Preparing for employment: The role of a mock job interview for student dietitians

Kelly Squires1, Associate Professor Leanne  Brown1, Mrs Deanne  Harris2

1University of Newcastle Department of Rural Health, Tamworth, Australia, 2Tamworth Rural Referral Hospital, Tamworth, Australia

Little is known about how graduating students prepare to navigate the transition from higher education to employment. Job interviews are used by employers to assess the profession-based knowledge, skills and personal attributes of candidates. For graduating students, the job interview is often an anxiety-provoking process with success fundamental to their future career. Despite this, interview techniques are not commonly explicitly taught or practised. In a novel approach, final year nutrition and dietetic students completing a year-long rural immersion placement with the University of Newcastle Department of Rural Health in Tamworth participated in a mock interview experience. The experience aimed to allow students to practise skills in a dietetic-specific job interview environment and receive focused feedback. Interviews were developed to mimic real-life interview experiences as closely as possible. Each interview comprised of a student and an interview panel that included a dietetic academic, hospital dietitian manager and a community representative. Each interview lasted 30 minutes and included a set of four questions typically used in current dietetics job interviews. All mock interview experiences were immediately followed by time for feedback and reflection. Preliminary feedback suggests students initially felt underprepared for job interviews, but the experiential nature of the intervention was a highly beneficial learning experience. The focused panel feedback was identified as a valuable inclusion in the intervention. The experience provides a meaningful opportunity to practise skills specific to the recruitment process, which is applicable to any health profession program.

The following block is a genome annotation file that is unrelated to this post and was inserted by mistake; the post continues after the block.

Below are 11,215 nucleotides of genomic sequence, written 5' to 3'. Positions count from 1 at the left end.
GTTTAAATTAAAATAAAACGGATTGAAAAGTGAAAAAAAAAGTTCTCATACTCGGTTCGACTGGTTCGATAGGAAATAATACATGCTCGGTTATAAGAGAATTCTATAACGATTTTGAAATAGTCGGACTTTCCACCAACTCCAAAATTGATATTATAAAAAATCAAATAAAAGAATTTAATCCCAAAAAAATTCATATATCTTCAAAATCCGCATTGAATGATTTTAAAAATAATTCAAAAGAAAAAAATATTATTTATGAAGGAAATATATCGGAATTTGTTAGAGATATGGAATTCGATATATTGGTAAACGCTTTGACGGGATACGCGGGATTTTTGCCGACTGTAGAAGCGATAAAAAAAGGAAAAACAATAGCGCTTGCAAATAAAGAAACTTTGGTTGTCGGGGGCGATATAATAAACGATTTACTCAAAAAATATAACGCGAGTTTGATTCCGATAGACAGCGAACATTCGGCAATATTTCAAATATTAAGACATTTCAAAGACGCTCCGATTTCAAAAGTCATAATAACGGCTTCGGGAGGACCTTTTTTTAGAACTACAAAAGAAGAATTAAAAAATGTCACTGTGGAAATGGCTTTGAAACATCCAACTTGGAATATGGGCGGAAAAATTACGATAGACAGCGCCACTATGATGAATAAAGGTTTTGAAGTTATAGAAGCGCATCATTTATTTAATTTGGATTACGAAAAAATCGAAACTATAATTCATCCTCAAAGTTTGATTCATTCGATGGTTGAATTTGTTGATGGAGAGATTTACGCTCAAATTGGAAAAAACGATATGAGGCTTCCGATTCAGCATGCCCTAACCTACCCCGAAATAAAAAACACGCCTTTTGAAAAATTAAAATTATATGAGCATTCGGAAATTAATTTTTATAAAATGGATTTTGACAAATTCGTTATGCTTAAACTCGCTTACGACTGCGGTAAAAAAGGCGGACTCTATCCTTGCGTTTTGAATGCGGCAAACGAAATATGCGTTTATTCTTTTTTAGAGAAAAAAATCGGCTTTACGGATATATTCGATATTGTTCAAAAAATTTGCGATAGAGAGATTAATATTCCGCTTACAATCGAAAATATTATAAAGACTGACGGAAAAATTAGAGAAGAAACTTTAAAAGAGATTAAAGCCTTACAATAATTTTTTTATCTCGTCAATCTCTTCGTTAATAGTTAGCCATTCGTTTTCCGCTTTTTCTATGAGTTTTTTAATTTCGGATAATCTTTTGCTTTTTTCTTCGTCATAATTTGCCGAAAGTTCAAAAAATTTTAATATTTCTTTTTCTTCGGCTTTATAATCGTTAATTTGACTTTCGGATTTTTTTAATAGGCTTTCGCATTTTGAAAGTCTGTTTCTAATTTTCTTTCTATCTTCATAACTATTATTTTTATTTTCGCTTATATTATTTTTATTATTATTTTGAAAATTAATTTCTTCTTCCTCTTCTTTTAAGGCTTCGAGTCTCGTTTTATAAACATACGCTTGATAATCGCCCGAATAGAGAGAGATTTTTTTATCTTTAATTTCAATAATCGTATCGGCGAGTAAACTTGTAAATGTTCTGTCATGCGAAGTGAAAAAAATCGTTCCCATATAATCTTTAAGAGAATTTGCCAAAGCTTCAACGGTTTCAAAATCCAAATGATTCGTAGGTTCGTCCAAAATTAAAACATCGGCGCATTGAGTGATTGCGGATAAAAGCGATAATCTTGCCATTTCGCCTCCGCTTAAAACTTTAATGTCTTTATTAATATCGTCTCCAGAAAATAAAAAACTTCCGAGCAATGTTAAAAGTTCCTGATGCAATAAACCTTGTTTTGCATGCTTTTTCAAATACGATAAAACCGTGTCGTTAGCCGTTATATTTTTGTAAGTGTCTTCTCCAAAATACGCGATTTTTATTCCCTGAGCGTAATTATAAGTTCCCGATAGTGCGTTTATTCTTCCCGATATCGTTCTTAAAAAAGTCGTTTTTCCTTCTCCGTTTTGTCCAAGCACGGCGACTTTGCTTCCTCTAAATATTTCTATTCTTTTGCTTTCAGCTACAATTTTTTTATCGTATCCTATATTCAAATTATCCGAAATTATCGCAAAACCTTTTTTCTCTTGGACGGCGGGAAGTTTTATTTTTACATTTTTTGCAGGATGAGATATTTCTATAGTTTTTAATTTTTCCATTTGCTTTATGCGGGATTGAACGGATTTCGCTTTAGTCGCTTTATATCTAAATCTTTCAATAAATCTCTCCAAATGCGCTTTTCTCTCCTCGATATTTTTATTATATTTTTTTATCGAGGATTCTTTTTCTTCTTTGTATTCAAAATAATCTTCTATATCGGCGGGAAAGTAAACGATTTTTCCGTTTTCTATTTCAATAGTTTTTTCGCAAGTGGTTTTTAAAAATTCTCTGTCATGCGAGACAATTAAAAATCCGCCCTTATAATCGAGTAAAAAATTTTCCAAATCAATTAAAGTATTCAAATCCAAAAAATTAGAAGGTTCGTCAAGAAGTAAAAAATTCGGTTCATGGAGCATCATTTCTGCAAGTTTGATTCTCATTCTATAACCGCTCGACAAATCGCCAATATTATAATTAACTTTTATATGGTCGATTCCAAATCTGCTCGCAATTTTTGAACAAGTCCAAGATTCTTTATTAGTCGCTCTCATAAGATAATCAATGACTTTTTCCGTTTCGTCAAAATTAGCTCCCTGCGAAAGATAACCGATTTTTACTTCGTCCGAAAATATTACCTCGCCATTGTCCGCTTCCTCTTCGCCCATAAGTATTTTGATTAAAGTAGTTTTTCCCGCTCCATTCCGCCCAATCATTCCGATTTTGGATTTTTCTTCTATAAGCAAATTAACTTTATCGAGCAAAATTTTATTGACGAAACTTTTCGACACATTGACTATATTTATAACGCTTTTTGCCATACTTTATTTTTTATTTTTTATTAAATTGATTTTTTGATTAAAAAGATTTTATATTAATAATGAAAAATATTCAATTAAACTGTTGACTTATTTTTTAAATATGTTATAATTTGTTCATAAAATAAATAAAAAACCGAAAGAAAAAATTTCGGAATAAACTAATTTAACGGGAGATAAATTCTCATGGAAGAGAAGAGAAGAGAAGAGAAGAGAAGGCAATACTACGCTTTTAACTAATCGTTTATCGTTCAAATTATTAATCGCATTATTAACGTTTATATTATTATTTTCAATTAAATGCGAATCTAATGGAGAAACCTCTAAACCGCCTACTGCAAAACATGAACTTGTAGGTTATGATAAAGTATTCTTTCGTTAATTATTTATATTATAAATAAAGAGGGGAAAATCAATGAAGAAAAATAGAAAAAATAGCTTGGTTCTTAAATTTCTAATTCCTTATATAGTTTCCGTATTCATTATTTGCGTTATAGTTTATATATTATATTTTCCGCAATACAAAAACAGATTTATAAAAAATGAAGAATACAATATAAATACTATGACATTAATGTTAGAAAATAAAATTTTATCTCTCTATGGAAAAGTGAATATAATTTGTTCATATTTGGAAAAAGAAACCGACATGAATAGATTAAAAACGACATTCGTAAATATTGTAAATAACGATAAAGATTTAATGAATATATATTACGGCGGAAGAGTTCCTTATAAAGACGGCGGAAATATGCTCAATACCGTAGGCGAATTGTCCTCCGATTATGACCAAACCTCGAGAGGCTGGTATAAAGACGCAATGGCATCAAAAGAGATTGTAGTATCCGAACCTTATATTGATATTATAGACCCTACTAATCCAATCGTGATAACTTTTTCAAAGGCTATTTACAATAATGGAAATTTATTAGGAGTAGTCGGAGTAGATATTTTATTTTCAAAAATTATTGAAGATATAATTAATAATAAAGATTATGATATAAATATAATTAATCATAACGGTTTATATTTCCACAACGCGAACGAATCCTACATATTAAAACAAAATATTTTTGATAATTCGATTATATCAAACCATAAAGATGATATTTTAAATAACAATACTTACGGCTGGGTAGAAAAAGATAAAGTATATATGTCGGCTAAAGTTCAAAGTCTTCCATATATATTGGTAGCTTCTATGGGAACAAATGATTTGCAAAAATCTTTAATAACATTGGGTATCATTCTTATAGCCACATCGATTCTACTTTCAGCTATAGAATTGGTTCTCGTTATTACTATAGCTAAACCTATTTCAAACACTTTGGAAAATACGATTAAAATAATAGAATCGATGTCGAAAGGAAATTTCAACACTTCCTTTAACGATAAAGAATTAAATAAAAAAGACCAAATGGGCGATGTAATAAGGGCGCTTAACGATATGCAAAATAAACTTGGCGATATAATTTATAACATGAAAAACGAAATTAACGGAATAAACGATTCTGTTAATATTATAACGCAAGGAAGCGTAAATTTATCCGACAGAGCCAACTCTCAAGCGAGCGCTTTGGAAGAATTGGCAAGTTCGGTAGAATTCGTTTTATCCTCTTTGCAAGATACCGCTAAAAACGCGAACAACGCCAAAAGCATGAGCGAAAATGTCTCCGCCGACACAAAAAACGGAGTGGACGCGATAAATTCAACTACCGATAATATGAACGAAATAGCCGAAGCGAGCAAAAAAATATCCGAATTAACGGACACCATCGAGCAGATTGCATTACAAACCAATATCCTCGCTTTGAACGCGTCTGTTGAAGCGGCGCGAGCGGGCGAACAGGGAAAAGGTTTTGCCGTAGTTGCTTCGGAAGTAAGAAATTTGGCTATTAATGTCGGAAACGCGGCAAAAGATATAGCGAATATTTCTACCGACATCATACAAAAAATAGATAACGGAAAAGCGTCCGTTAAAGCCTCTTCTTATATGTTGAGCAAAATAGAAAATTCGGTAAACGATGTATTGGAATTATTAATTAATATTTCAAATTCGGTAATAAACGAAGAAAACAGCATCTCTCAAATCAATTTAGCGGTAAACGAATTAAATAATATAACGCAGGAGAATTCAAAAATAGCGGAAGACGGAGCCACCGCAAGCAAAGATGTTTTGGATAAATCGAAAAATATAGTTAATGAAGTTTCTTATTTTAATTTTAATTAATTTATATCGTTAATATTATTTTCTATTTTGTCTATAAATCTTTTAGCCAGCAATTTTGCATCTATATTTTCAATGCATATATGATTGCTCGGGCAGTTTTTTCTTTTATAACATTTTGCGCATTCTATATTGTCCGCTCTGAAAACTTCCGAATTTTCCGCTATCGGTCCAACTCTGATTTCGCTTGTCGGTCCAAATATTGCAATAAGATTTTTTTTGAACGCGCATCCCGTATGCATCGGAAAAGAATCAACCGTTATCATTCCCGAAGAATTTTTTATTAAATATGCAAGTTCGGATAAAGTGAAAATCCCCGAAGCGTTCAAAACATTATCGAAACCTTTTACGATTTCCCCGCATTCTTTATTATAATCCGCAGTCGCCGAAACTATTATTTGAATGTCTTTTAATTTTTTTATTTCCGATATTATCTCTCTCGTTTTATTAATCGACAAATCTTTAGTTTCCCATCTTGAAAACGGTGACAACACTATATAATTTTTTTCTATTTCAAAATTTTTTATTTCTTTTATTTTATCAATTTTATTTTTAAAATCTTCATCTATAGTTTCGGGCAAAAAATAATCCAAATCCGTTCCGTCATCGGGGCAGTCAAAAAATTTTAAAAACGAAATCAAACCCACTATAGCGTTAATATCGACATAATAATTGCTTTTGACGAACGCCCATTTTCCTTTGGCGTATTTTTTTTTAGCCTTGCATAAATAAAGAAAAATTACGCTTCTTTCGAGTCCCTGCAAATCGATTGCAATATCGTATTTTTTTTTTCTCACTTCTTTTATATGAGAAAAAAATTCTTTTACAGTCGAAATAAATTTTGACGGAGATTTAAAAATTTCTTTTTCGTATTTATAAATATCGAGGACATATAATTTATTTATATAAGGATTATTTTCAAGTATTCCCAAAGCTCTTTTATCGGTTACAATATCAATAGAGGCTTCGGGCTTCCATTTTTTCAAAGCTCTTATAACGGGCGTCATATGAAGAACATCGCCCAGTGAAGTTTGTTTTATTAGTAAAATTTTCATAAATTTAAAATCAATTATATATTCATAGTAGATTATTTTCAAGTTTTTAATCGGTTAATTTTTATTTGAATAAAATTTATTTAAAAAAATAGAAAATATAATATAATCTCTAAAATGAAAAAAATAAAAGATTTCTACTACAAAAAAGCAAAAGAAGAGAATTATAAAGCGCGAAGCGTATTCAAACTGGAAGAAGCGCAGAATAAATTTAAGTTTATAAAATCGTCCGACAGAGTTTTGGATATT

Biography:

Kelly Squires is an Accredited Practicing Dietitian and Lecturer in Nutrition and Dietetics with the University Of Newcastle Department Of Rural Health (UONDRH). She works predominately with dietetic students in their final year of the program. Since beginning her role with the UONDRH, she has developed a passion in preparing students for the transition from the classroom to the clinical environment. This interest led her to commence a PhD investigating the use of simulation embedded into Dietetics placement on the readiness and confidence of students.

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